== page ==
There are unlimited opportunities to create fabulous effects with reactive acid stains. Acid stains are most mutable from the time they are sprayed onto the concrete until the reactive color change develops. During this reactive period, the greatest opportunity for color manipulation is while the stains are wet. Whether or not the stain stays wet on the surface throughout the entire reactive stage depends on the ratio of stain volume to surface porosity, as well as ambient factors such as temperature, humidity and air movement. The stain colors may continue to develop after the concrete is surface-dry. The wetter the stain-to-surface ratio, the greater the color reaction. Volume equals depth of color. This basic premise explains why, in a finished product, we may see puddles from heavy spray or “white” spots from surface porosity.
Let’s explore a few of the infinite opportunities available with stain colors.
When more than one stain color or concentration is sprayed simultaneously or wet-to-wet, the various chemicals compete for dominance. This application of various colors from multiple sprayers results in areas where each stain color develops or new colors blend from the convergence. If the various colors were all poured together and sprayed from a single sprayer, the outcome would simply be one color with the typical multitonal effect.
Similarly, spraying water during the application stage changes the color concentration with a phantom effect.
Take notice of the volume of stain applied with these advanced techniques, as product management can get tricky. You do not want the stain flowing through or under the floor plate and onto flooring not intended for stain.
The stains may also be sprayed wet-to-dry. This technique produces variant color, but with somewhat less organic movement and color blending. Most applicators apply lighter colors first, then darker. However, applying lighter colors after darker creates surprisingly nice effects. Greens, tans and blues have striking impacts on black stain. (One of my favorite ways to correct a problem area such as a drip of stain or an area that’s too dark is to carefully apply a tan stain on the drip. This will usually soften the spot and often eliminate the problem altogether. Of course, I test an inconspicuous area first.)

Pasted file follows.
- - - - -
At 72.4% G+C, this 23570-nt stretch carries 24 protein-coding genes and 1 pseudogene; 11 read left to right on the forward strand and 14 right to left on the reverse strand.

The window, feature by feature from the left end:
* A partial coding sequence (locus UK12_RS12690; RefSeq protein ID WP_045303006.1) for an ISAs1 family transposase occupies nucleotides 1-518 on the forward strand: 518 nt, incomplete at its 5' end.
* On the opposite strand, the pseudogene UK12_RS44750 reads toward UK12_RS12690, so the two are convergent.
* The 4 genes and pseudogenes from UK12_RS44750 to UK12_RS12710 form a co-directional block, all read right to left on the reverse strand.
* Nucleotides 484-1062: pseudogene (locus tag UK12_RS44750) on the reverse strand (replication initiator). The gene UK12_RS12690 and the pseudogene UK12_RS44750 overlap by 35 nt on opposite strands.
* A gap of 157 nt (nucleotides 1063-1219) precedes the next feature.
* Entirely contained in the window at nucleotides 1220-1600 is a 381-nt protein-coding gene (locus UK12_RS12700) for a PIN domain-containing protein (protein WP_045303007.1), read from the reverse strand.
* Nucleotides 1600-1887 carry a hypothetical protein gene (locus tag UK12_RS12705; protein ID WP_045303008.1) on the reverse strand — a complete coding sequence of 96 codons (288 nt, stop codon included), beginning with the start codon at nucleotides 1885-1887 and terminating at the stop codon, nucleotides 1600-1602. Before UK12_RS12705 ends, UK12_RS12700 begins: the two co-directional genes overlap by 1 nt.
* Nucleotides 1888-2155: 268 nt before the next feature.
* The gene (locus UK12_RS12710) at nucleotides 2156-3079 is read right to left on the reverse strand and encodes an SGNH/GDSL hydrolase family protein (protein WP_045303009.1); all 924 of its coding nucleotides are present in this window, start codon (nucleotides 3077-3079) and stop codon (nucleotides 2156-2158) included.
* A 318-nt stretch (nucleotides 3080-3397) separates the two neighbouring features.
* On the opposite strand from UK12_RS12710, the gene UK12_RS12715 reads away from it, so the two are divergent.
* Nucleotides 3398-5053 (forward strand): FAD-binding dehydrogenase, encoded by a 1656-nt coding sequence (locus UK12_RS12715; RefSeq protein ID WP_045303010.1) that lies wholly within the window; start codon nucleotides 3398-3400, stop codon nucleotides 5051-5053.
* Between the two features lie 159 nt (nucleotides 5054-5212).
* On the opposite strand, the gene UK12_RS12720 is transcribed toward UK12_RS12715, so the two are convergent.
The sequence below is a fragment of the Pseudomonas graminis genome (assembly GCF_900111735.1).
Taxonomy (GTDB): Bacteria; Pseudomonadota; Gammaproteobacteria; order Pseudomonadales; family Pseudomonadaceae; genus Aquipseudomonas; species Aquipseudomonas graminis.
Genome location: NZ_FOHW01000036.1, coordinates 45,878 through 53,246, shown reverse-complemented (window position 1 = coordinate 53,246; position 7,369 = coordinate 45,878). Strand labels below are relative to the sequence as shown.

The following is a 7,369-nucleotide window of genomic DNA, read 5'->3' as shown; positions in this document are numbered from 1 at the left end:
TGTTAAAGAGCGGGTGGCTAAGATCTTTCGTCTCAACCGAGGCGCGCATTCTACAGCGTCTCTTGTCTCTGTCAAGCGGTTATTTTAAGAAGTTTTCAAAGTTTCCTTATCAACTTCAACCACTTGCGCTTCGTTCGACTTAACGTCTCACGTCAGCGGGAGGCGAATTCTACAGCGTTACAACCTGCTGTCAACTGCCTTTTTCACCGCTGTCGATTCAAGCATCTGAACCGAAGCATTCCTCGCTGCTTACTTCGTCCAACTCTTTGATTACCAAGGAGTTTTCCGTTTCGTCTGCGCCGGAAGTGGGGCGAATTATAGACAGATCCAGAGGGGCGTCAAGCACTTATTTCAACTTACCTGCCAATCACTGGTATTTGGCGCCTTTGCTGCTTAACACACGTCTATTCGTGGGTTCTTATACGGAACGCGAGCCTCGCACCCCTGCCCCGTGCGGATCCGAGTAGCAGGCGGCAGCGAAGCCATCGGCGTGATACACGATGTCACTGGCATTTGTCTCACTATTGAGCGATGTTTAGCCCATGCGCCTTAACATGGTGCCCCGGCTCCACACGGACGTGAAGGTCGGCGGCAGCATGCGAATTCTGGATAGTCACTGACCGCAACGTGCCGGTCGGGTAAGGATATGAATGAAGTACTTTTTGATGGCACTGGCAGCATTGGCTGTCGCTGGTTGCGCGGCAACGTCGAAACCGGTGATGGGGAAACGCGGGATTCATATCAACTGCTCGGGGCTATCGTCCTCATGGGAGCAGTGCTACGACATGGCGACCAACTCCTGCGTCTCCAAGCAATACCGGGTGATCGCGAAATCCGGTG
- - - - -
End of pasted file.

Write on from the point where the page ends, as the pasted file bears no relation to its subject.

Scattering dry products onto the floor prior to the application of stains creates opportunity for color or pattern play as well. We all know about the wonders of Miracle-Gro fertilizer, but I also love using coffee. Dry-ground coffee (caffeinated or not) often produces small black specks in the stain. Instant coffee is even more interesting. The dehydrated concentration immediately begins to dissolve upon stain contact by sprouting “legs.”
When working with Miracle-Gro, I apply my stain in my normal “wet short of puddles” method until I reach an accumulation or slight mound. There, I apply a greater volume of stain with enough pressure to literally pick up the dry Miracle-Gro and suspend it in the stain just a bit. As the stain moves the dissolving product, it creates a wonderful organic effect. Staining over absorbent materials such as sawdust or cereal results in either a resist effect (where the stain color is lighter or not at all) or a concentration of color.
You can achieve the opposite outcome with the same material depending on the stain volume and the absorbent-material ratio.
If the stain is applied lightly enough that the material absorbs the stain but the concrete does not get wet, no color develops. However, saturating the material may cause the concrete color to develop further, if it remains wet on the concrete longer than the balance of the floor.
Resists provide amazing artistic opportunities with controlled outcomes. Various types of resist include gel resists such as LesCoat or laser-cut stencils.
During the wet stage, the stains are impacted by external factors as well. For example, anything that causes the stains to move, if stain volume allows, produces pattern. Blowing compressed air at varying pressures is interesting. Spreading thin sheets of plastic over the wet stain creates unique pressure points and temporary vapor retardation, resulting in stain pattern variance.